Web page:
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Houston, we have a problem

From:Philip Newton <philip.newton@...>
Date:Saturday, May 18, 2002, 19:06
On 18 May 02, at 11:26, Carlos Thompson wrote:

> Clint Jackson Baker wrote: > > > Okay, so I thought, this will be easy. All I have to > > do is go into the HTML code, put in &#numberIwant, and > > there ya go. So I converted the number code for > > Cherokee character D (the sound /a/) from hexadecimal > > 13A0 to 5024. The computer didn't like that--after I > > put in &#5024; it just gave me a question mark. > > Obviously I'm missing something--what is it? > > You probably lack a font that includes that character or the browser is > using a font that doesn't include it.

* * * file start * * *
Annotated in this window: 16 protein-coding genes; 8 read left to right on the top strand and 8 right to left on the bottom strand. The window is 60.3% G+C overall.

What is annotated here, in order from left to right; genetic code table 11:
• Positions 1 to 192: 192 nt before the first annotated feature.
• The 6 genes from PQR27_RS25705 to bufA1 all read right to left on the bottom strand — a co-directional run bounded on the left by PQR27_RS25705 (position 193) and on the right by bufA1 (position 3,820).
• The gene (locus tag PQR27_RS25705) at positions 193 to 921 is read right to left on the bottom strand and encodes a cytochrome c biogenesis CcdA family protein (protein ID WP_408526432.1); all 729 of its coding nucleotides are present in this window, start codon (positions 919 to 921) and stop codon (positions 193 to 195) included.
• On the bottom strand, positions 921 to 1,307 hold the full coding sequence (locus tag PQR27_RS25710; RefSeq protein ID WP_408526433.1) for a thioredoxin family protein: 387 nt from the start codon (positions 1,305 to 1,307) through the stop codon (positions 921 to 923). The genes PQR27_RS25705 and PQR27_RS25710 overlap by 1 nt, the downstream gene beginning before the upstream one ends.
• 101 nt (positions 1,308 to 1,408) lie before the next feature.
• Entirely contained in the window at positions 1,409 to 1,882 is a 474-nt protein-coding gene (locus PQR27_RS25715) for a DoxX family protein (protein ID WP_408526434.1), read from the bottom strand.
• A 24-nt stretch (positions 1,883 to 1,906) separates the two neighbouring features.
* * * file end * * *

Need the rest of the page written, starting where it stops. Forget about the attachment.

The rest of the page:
And that's two different kettles of fish. For example, Mozilla apparently will use any font that contains a certain character even if that means it has to mix and match fonts to display all the characters on a web page, while MSIE only lets you assign fonts to script ranges -- and if you assign font X to, say, Cyrillic, then a Cyrillic character which is not in font X (but is maybe in fonts Y and Z which are also installed on your computer) will display as a question mark. My guess is probably for "you don't have a font with the right characters in it", though, so the Mozilla-vs-MSIE thing above doesn't apply :) (Just because you used the right entity doesn't magically enable the browser to display the character.) Cheers, Philip -- Philip Newton <Philip.Newton@...>